People go to Australia for a variety of reasons. Some want to visit the far reaches of the Outback to experience being in one of the harshest climates on earth, and others want to visit Sydney and other major cities on the continent. There are a lot of things to see on one of the world’s most unique continents, but if you’re coming to Australia there’s one sight that you have to see. When people think of beautiful and powerful things to see in Australia, the Blue Mountains probably aren’t the first thing that comes to mind, but this site has a special place in Australia’s, and Earth’s history.
The Greater Blue Mountains Area is An UNESCO World Heritage Area
The Greater Blue Mountains Area was listed as a UNESCO World Heritage Area in November 2000. It was the fourth area in New South Wales to make the list. The entire area was listed, including Kanangra-Boyd, Wollemi, Gardens of Stone, Yengo, Nattai and Thirlmere Lakes National Parks, plus the Jenolan Caves Karst Conservation Reserve. The area was chosen because it’s home to a perfect example of unique Australian habitat. The site contains a wide and balanced representation
of eucalypt habitats from wet and dry sclerophyll, mallee heathlands, as well as localized swamps, wetlands, and grassland. The area is full of 13% of the entire plant species that make up the family eucalypt, 114 endemic species of plants and animals, and 120 total rare plants and animals on the continent.The area is a perfect example of Australia’s unique geological history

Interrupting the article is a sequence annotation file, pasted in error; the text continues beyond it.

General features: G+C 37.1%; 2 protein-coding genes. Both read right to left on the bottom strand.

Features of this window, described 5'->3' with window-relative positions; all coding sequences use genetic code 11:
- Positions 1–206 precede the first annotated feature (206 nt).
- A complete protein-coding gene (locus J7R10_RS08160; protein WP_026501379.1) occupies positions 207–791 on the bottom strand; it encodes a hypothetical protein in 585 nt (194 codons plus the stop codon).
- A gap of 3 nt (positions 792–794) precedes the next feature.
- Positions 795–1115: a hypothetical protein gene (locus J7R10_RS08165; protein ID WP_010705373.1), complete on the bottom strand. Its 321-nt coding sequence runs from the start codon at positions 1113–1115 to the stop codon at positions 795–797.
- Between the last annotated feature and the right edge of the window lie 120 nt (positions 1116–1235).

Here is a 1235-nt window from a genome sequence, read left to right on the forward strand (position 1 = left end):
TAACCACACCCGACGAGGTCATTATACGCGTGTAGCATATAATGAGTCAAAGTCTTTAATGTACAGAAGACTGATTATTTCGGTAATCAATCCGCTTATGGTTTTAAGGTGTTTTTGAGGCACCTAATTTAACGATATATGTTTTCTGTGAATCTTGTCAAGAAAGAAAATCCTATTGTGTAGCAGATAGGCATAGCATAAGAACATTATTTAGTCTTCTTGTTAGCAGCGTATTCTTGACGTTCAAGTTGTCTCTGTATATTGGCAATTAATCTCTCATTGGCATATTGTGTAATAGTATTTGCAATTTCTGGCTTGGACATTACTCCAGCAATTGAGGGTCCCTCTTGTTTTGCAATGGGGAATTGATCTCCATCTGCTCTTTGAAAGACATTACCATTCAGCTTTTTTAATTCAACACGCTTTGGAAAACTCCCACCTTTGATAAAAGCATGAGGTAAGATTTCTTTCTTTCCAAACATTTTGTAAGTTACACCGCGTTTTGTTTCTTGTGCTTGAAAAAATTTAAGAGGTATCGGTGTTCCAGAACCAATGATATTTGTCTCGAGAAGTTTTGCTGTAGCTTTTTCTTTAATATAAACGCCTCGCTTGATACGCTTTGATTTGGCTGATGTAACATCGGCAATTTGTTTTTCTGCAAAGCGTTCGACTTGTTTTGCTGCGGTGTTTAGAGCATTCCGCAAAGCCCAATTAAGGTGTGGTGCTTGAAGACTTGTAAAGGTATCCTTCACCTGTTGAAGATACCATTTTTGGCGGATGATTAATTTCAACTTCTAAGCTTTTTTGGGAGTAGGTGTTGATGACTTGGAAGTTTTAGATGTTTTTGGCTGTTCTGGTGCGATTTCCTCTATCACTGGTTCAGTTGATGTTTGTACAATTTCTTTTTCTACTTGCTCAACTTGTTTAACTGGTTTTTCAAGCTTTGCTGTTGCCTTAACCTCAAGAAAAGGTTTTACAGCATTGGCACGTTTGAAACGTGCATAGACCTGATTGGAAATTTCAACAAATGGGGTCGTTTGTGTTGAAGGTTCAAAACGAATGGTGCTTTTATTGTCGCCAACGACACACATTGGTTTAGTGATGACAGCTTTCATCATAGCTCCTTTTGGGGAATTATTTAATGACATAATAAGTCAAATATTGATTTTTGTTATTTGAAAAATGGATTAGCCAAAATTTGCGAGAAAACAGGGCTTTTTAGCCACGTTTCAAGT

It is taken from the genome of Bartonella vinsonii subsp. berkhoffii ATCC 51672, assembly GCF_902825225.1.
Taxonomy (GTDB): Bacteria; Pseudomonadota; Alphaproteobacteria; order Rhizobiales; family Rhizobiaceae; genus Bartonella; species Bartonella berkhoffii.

There is a reason why Australia seems to have such unique plants and animals in comparison to life on other continents. Australia’s geographic isolation has led to a unique kind of biodiversity on the continent. More than 80% of the country’s flowering plants, mammals, reptiles, and frogs can only be found within Australia. Additionally, most of its freshwater fish and almost half of its birds are unique to the area. The Greater Blue Mountains Area is almost made up entirely of temperate eucalypt forest, a kind of ecosystem that’s unique to the Australasia area. Its unique ecosystem is one of the main reasons why UNESCO preserved it as a World Heritage Area.
There area is home to native Australians
There are two traditional aboriginal groups in the Blue Mountains. The Gundungurra people occupy the Upper Mountains, and the Megalong and Burragorang Valleys. It includes videos, arts and offers indigenous tours of the area. The Dharug people occupy the lower Mountains and Cumberland Plain areas. The Gundungurra Tribal Council Aboriginal Corporation website offers information about local aboriginal culture and history which provides everything you need to know about local aboriginal groups.
There are other historic places in the area
There are plenty of Blue Mountains day tours you can take to learn about the area, but this historic area has more to offer visitors than nature. Leuralla is a historic house in Leura, a suburb in the City of Blue Mountains, and it’s now the home of the Leuralla Toy & Railway Museum. The home was built by a wealthy yachtsman and big game fisherman in the 1870s, and has passed to several different owners since it was built. The house hosted Queen Elizabeth the II and the Duke of Edinburgh during their historic 1954 Royal Visit.
Tonie Bevel is a travel agent who enjoys exploring various countries and cultures.